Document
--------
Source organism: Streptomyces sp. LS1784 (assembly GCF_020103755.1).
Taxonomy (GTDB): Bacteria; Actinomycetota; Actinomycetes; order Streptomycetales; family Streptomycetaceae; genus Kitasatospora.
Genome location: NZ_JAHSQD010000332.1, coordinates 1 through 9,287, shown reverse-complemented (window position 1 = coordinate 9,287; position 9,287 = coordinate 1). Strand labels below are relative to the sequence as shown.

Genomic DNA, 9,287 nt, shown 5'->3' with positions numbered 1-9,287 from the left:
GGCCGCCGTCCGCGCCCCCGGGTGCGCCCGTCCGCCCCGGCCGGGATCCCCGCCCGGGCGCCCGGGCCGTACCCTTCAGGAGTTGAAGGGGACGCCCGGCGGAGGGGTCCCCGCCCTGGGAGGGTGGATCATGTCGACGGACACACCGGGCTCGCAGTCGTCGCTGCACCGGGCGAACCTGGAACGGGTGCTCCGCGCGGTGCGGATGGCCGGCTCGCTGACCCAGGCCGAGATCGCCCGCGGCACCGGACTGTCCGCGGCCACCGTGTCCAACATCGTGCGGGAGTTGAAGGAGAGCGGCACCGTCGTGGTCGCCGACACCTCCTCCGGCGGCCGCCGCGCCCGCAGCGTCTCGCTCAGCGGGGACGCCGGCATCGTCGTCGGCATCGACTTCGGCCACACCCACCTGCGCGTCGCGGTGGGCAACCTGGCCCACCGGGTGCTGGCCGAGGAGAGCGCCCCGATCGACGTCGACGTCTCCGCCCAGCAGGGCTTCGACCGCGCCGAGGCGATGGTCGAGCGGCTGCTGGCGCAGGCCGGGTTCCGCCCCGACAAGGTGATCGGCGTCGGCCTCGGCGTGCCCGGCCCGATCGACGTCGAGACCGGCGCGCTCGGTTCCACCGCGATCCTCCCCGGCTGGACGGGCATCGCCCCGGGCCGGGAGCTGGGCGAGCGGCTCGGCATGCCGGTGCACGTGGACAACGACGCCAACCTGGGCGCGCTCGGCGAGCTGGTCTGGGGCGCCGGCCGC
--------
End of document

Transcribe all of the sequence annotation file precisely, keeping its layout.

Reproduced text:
Source organism: Streptomyces sp. LS1784 (assembly GCF_020103755.1).
Taxonomy (GTDB): Bacteria; Actinomycetota; Actinomycetes; order Streptomycetales; family Streptomycetaceae; genus Kitasatospora.
Genome location: NZ_JAHSQD010000332.1, coordinates 1 through 9,287, shown reverse-complemented (window position 1 = coordinate 9,287; position 9,287 = coordinate 1). Strand labels below are relative to the sequence as shown.

Genomic DNA, 9,287 nt, shown 5'->3' with positions numbered 1-9,287 from the left:
GGCCGCCGTCCGCGCCCCCGGGTGCGCCCGTCCGCCCCGGCCGGGATCCCCGCCCGGGCGCCCGGGCCGTACCCTTCAGGAGTTGAAGGGGACGCCCGGCGGAGGGGTCCCCGCCCTGGGAGGGTGGATCATGTCGACGGACACACCGGGCTCGCAGTCGTCGCTGCACCGGGCGAACCTGGAACGGGTGCTCCGCGCGGTGCGGATGGCCGGCTCGCTGACCCAGGCCGAGATCGCCCGCGGCACCGGACTGTCCGCGGCCACCGTGTCCAACATCGTGCGGGAGTTGAAGGAGAGCGGCACCGTCGTGGTCGCCGACACCTCCTCCGGCGGCCGCCGCGCCCGCAGCGTCTCGCTCAGCGGGGACGCCGGCATCGTCGTCGGCATCGACTTCGGCCACACCCACCTGCGCGTCGCGGTGGGCAACCTGGCCCACCGGGTGCTGGCCGAGGAGAGCGCCCCGATCGACGTCGACGTCTCCGCCCAGCAGGGCTTCGACCGCGCCGAGGCGATGGTCGAGCGGCTGCTGGCGCAGGCCGGGTTCCGCCCCGACAAGGTGATCGGCGTCGGCCTCGGCGTGCCCGGCCCGATCGACGTCGAGACCGGCGCGCTCGGTTCCACCGCGATCCTCCCCGGCTGGACGGGCATCGCCCCGGGCCGGGAGCTGGGCGAGCGGCTCGGCATGCCGGTGCACGTGGACAACGACGCCAACCTGGGCGCGCTCGGCGAGCTGGTCTGGGGCGCCGGCCGC